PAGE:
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Automatic Mills Grain Silo Conversion, Pardubice, Czech Republic by Prokš Přikryl Architekti

Project name:
Automatic Mills Grain Silo Conversion
Architecture firm:
Prokš Přikryl Architekti
Automatické mlýny 1963, 530 03 Pardubice, Czech Republic
Petr Polák
Principal architect:
Martin Prokš, Marek Přikryl
Design team:
Concrete structures: MDS Projekt; Steel structures: STA-CON; Fire safety: Projekty PO; Ventilation: Mikroklima; Plumbing: MK Profi; Electrics: Miroslav Bouček; Acoustics, A/V media: SONING; Measurement and regulation: TECONT; Lift: TRAMONTÁŽ; Geothermal boreholes: GEROTO; Heating: Jiří Vik; Graphical system: Richard Wilde [publikum.design]; Main contractor: STAKO Hradec Králové
Interior design:
Built area:
Built-up area 357 m²; Gross floor area 1848 m²; Usable floor area 1131 m²
Site area:
4030 m²
Design year:
2018 – 2020
Completion year:
Civil engineer:
Jan Kolář
Structural engineer:
Environmental & MEP:
Ladislav Tikovský [AST]
Tools used:
Exposed concrete – lift shaft, rooftop extension, roof and floor structural slabs. Galvanized steel – stairs structure, all steel components, doors. Galvanized steel grating – stairs, railings. Glass concrete floors – prefabricated floor panel with glass blocks. Tile covering – toilets, utility rooms. Face bricks – refurbishment and replacement of original brick façade. Concrete paving – roof terrace. Pine plywood – furniture
3,4 mil. €
Automatic Mills Foundation Lukáš Smetana, Mariana Smetanová
Cultural Architecture > Cultural Center

Prokš Přikryl Architekti: Grain Silo Transformed into Cultural and Public Centre.

The Automatic Mills, a national cultural monument, is one of the first buildings designed by the architect Josef Gočár. Standing on the banks of the Chrudimka River in the centre of Pardubice, the monumental mill building was created in 1909 for the Winternitz brothers. In 1924, the complex was extended to include a grain silo, the conversion of which we designed. The automatic mills operated continuously for more than 100 years until 2013. Since 2016, the mill brownfield has been undergoing transformation into a cultural and social urban district, thanks to the initiative of the Automatic Mills Foundation.

This site is composed of several buildings and institutions (the regional Gočár Gallery, the city's “Gampa” Gallery, the “Sphere” central workshops for schools, the Infocentre and the Silo), linked by a brick carpet and equally by the unique tension existing between them. Each of the architects has grasped their building in a different way. All the buildings reinforce each other and thus form a living part of the city. The exceptional architects Zdeněk Balík, Jan Šépka, Petr Všetečka and investor Lukáš Smetana have contributed to the whole.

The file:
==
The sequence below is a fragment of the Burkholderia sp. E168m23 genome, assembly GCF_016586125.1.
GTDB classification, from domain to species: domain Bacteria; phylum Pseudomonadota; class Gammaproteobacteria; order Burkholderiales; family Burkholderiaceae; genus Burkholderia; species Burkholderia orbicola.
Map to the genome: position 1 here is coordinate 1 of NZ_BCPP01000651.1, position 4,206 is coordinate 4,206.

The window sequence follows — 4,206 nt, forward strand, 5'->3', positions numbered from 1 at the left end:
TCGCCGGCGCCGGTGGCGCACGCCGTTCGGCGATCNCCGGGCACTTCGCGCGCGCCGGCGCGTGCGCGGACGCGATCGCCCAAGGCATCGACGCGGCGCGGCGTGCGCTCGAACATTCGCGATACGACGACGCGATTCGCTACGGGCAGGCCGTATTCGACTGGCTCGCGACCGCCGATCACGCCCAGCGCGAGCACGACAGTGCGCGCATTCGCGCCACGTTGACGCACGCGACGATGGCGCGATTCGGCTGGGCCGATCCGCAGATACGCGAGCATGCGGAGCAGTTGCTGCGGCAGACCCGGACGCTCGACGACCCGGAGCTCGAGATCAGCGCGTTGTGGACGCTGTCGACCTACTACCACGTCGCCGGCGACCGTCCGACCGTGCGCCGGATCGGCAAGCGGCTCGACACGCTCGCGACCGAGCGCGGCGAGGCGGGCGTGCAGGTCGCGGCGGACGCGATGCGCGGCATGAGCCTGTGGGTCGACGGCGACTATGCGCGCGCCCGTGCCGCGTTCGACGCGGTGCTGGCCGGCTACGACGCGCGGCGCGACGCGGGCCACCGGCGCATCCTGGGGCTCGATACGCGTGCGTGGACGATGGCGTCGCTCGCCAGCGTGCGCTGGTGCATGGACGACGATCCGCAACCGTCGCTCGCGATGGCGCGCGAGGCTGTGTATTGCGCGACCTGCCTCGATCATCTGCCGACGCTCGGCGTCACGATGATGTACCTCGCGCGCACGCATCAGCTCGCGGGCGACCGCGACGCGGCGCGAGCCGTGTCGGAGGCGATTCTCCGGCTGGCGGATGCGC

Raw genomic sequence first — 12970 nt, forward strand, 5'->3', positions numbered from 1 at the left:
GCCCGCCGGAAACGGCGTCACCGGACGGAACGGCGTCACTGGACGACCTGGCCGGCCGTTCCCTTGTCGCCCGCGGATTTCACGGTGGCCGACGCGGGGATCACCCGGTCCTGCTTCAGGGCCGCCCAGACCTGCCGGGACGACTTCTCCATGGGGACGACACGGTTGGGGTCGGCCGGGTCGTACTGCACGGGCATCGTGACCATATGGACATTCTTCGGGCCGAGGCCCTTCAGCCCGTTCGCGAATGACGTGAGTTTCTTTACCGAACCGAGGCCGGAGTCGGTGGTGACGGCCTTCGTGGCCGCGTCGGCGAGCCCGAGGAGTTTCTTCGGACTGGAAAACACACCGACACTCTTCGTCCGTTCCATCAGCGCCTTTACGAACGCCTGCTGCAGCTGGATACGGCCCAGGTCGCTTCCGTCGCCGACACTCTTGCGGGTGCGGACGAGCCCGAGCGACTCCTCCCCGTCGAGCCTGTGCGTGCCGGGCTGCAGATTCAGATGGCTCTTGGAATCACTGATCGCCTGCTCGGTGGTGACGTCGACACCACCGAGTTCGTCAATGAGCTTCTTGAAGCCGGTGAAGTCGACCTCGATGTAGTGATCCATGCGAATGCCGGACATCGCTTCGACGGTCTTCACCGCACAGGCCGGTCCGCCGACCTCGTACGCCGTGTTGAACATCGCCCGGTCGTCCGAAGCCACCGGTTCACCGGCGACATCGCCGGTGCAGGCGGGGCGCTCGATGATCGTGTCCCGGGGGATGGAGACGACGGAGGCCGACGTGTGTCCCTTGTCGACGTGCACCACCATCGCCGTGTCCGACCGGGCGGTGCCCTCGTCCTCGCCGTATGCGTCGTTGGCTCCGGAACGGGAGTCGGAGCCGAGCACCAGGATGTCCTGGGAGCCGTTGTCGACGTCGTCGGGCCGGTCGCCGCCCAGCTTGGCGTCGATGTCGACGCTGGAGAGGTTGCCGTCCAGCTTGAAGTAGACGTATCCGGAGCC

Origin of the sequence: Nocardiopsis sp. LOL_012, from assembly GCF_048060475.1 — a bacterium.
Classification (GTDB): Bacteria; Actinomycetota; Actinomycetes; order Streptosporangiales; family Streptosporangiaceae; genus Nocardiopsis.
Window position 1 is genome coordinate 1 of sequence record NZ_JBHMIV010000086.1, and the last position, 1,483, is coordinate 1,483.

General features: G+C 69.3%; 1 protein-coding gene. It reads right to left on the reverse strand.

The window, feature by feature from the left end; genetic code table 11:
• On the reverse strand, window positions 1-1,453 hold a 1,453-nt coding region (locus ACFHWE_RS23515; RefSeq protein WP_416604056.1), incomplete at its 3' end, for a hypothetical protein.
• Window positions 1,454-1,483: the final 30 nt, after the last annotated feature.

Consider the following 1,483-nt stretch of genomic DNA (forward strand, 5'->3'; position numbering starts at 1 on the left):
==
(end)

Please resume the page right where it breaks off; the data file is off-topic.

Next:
The main purpose of the Silo conversion is its social use, which one century after its construction has replaced the previous industrial function. The multi-purpose upper hall hosts theatres, lectures, concerts and social events. The roof terrace with bar offers a new view of the city. Exhibitions will be held in the newly accessible grain bins, and the silo ground floor now forms a covered public space. A basement with public toilets provides facilities for the entire new square.

A true building-machine, it originally contained three basic parts: the milling technology (Prokop and Sons), the skeleton framework (the work of the builder Pollert) and the outer shell (architect Josef Gočár). Thanks to Josef Gočár, who was to become unquestionably the greatest Czech architect of the 20th century, the mills were from the outset never perceived as purely an industrial building. Instead, they create the mystery of a machine hidden in a fortress. Even the grain silo, added to the mill in 1924, is itself not clearly graspable.

Considerations about the main entrance led to the decision to uncover the secret: activating the ground floor on both sides and creating a freely accessible public space under the bins. The idea of opening the building to the square went hand in hand with the overall opening of the site to the city after more than a century. Opening the gates, opening the parterre. We also introduced a new openness to the brick plinth through reintroducing a large opening that had been mysteriously closed. The exposed grain bins give the indoor space its atmosphere. A connection is made at parterre level via the side between the mills and the silo, at the location of the original doors. On the other side, by contrast, the base is broken through by a significantly wide new opening.

Today, as in the past, a single communication core connects the whole building. The main change is the hall inserted into the former machine room on the 5th floor, granting the space a privileged position above the entire area. Together with the hall, the roof of the building has been made wheelchair accessible.